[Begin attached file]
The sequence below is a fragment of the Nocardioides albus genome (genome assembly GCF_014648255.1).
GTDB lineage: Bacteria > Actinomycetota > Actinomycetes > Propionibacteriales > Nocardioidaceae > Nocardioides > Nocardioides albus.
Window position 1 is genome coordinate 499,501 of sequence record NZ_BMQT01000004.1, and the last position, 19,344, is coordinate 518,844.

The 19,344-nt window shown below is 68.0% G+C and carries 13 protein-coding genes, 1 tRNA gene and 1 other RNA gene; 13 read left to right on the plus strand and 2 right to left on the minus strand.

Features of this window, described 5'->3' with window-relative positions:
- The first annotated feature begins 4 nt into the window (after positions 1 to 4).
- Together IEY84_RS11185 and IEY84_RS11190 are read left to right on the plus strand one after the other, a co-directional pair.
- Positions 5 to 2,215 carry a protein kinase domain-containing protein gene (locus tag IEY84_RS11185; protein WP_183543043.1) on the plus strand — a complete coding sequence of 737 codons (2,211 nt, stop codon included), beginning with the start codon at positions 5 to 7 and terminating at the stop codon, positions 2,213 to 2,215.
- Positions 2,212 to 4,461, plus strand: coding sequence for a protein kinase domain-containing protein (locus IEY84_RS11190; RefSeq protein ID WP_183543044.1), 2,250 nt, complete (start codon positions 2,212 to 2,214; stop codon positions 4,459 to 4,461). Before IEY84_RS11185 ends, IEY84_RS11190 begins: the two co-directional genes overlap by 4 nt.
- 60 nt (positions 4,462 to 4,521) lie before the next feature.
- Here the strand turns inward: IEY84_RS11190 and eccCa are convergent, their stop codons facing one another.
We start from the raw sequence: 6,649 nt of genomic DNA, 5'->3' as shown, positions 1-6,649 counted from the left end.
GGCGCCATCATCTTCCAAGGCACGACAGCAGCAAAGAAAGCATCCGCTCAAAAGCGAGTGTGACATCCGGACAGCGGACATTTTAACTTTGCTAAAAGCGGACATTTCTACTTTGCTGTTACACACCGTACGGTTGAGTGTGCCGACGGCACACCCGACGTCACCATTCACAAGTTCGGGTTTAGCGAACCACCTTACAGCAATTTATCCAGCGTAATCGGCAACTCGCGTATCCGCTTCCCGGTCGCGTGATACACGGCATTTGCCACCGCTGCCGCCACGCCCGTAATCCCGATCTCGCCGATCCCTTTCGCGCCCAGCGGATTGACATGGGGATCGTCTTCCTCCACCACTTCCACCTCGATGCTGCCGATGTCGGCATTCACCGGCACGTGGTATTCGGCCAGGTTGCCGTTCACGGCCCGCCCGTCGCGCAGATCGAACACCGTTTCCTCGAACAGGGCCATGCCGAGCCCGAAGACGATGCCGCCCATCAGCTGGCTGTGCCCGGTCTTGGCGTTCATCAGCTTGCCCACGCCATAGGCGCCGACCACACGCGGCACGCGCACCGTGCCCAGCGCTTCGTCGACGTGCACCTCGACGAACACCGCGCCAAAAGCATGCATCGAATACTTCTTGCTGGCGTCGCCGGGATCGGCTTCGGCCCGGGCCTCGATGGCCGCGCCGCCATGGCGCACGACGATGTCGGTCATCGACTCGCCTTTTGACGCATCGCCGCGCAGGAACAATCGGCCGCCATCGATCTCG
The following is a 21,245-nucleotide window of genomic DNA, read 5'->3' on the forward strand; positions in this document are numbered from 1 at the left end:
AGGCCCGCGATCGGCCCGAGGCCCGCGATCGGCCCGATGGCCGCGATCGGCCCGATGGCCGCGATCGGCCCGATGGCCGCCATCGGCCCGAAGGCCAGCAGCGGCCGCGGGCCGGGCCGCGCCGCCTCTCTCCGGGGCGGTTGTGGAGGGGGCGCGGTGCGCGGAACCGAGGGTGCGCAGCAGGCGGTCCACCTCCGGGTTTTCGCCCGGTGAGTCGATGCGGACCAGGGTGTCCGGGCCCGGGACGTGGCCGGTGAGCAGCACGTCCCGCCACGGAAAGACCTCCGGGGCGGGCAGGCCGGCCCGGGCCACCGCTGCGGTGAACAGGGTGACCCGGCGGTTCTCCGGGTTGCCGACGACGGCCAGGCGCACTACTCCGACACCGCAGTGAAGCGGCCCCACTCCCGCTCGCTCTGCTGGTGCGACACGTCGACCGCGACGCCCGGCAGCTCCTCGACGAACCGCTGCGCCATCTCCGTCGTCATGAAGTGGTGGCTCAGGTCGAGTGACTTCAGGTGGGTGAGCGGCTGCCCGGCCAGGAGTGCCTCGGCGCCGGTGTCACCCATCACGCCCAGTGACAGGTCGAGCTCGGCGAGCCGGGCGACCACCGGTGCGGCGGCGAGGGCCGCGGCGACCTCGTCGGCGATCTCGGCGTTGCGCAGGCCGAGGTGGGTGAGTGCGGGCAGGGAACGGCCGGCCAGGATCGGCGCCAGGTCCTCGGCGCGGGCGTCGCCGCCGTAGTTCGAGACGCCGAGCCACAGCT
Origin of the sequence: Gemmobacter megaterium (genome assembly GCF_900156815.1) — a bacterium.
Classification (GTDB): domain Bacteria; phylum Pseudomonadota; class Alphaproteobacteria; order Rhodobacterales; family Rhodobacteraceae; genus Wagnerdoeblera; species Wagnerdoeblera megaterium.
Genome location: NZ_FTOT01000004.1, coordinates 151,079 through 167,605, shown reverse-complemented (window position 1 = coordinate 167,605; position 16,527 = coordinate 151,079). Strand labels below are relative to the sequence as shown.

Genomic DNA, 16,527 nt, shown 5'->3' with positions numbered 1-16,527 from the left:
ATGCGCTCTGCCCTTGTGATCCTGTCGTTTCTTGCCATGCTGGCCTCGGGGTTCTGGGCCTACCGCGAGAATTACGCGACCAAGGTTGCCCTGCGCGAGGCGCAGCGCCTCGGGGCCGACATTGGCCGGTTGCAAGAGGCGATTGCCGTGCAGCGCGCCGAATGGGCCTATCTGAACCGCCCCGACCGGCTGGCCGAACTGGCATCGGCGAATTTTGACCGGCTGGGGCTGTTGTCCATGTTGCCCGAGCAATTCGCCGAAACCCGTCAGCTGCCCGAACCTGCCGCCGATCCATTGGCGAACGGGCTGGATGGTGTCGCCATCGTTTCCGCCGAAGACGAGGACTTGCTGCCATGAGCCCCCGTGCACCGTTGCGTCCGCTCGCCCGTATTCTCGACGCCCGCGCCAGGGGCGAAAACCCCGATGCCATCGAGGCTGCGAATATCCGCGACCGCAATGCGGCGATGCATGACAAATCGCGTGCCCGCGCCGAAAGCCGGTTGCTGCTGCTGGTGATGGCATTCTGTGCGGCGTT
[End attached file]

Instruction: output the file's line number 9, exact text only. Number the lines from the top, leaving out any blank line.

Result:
- Positions 2,212 to 4,461, plus strand: coding sequence for a protein kinase domain-containing protein (locus IEY84_RS11190; RefSeq protein ID WP_183543044.1), 2,250 nt, complete (start codon positions 2,212 to 2,214; stop codon positions 4,459 to 4,461). Before IEY84_RS11185 ends, IEY84_RS11190 begins: the two co-directional genes overlap by 4 nt.